9 MAKE_FUNCTION            0
           12 STORE_FAST               1 (inner)

6          15 LOAD_FAST                1 (inner)
           18 CALL_FUNCTION            0
           21 POP_TOP

7          22 LOAD_FAST                0 (msg)
           25 PRINT_ITEM
           26 PRINT_NEWLINE

8          27 LOAD_FAST                1 (inner)
           30 RETURN_VALUE

And as you would expect in this case, the __closure__ property of the inner function is set to None:

>>> i = outer_v2()
>>> i.__closure__ is None
True

Simulating writeable closure in Python 2

Python’s dict data structure can be employed to simulate a writeable closure in Python:

def outer_v3():
    closure = { 'counter': 0 }
    def inner():
        closure['counter'] += 1
    for i in xrange(5):
        inner()
    print "inner() was invoked {n} times".format(n=closure['counter'])

Invoking the outer function prints the following to the console:

>>> outer_v3()
inner() was invoked 5 times

As you might have guessed, this is due to the fact that we can update the key-value pairs in-place inside the closure dictionary variable without assigning it an entirely different dictionary object. In other words, we’re able to achieve this because Python dictionaries are mutable, while Python strings are immutable.

Closure in Python 3

In Python 3, the nonlocal qualifier can be used to inform the compiler that a variable is already bound to an outer function’s scope, and should not be created afresh. Because of this, it becomes possible to update closure variables without enclosing them inside a dictionary like in Python 2.

def outer_v4():
    counter = 0
    def inner():
        nonlocal counter  # `counter` is present in an outer scope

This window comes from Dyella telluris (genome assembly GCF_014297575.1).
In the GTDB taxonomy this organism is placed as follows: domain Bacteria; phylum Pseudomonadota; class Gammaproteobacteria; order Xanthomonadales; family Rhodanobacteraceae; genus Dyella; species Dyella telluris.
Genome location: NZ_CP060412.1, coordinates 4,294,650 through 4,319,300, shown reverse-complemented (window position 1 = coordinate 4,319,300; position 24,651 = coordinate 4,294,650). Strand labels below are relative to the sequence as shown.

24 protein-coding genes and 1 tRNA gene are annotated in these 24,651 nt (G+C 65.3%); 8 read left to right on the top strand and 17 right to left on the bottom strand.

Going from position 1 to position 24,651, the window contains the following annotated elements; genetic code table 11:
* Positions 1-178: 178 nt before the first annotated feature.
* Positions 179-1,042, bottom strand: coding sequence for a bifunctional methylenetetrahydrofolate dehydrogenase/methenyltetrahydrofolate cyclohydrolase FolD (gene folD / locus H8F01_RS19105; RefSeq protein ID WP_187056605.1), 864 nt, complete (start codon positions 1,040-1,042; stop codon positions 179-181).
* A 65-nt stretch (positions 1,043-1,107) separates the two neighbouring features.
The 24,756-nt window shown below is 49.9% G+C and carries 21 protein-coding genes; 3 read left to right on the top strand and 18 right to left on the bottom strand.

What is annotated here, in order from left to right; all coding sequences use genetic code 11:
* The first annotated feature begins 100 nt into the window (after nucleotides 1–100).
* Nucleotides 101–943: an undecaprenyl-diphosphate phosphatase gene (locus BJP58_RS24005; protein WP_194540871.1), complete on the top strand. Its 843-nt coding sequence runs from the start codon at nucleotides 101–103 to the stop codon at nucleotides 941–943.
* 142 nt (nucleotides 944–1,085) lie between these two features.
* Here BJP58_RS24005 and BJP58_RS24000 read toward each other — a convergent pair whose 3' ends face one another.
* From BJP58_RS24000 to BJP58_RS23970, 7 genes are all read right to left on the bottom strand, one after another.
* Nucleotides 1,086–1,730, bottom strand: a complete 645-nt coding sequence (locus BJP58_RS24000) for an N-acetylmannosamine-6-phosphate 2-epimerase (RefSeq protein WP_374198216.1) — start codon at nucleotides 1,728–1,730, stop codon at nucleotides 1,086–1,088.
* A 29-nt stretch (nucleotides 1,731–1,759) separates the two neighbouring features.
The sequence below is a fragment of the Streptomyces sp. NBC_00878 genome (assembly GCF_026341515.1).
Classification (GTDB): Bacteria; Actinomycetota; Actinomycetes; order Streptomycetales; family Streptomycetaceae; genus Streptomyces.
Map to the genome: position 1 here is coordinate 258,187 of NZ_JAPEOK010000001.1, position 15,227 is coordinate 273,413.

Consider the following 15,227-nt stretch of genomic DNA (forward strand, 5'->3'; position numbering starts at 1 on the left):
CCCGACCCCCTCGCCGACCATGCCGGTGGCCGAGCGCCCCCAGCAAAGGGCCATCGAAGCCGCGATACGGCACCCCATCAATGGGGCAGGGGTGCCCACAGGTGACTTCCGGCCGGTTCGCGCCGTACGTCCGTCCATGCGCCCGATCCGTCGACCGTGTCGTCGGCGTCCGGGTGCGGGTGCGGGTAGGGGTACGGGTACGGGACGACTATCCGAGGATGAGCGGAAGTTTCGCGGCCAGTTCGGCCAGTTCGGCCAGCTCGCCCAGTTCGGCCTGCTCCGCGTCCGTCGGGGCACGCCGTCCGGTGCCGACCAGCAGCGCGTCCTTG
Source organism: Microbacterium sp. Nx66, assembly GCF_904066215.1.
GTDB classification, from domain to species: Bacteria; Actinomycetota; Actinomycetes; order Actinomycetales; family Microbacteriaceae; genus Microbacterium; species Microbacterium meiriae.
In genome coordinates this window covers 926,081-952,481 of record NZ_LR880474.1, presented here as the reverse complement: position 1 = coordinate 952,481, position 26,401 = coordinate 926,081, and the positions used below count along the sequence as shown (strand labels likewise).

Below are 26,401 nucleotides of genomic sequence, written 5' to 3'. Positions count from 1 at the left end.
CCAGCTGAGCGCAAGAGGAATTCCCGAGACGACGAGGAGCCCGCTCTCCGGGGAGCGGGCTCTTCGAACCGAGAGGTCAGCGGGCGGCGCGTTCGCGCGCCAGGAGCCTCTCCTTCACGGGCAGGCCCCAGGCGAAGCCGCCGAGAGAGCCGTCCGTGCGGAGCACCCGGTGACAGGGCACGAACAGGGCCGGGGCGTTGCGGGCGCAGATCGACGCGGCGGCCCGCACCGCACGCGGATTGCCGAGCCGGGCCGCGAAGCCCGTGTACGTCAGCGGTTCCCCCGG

counter += 1
    for i in range(5):
        inner()
    print("inner() was invoked {n} times".format(n=counter))

Invoking this function prints the following result:

>>> outer_v4()
inner() was invoked 5 times

Applications of Closure

Partial Application

Partial application is a technique for creating a version of a function where some of the function’s arguments are pre-filled. Say you have a function fn(arg1, arg2, ..., argn) and you would like a version fn_simple of this function where the values of arguments arg1 and arg2 are fixed. fn_simple can then be invoked with the shorter argument list arg3, arg4, ..., argn. We can say that while fn is a more generic function, fn_simple is a specialized version of fn that works for some fixed values of arg1 and arg2.

In this manner, partial application can greatly simplify your APIs by allowing you to create and use multiple specialized versions of generic functions. Since the meat of the code lives inside the generic function, partial application also promotes code reuse. Let’s work through an example to better understand this concept. Consider the following function that prints out messages spoken by characters in a play to each other.

def speak(character, message):
    print("%s: %s" % (character, message))

We use this function by passing in the name of a character, followed by the message:

>>> speak("Luke", "All right, I'll give it a try.")
Luke: All right, I'll give it a try.
>>> speak("Yoda", "No. Try not. Do... or do not. There is no try.")
Yoda: No. Try not. Do... or do not. There is no try.
>>> speak("R2D2", "Beep-boop")
R2D2: Beep-boop

Using closure and partial application, we can generate character-specific versions of this function, like so:

def partial_speak(character):
    def speak_wrapper(message):
        return speak(character, message)
    return speak_wrapper

We can now create specialized versions of the speak function for Yoda, Luke and R2D2:

>>> yoda_speak = partial_speak("Yoda")
>>> luke_speak = partial_speak("Luke")
>>> r2d2_speak = partial_speak("R2D2")
>>> luke_speak("I don't, I don't believe it.")
Luke: I don't, I don't believe it.
>>> yoda_speak("That is why you fail.")
Yoda: That is why you fail.
>>> r2d2_speak("Beep-boop")
R2D2: Beep-boop

PRO-TIP Python’s standard library module functools offers a partial method that can be used to create specialized versions of any function: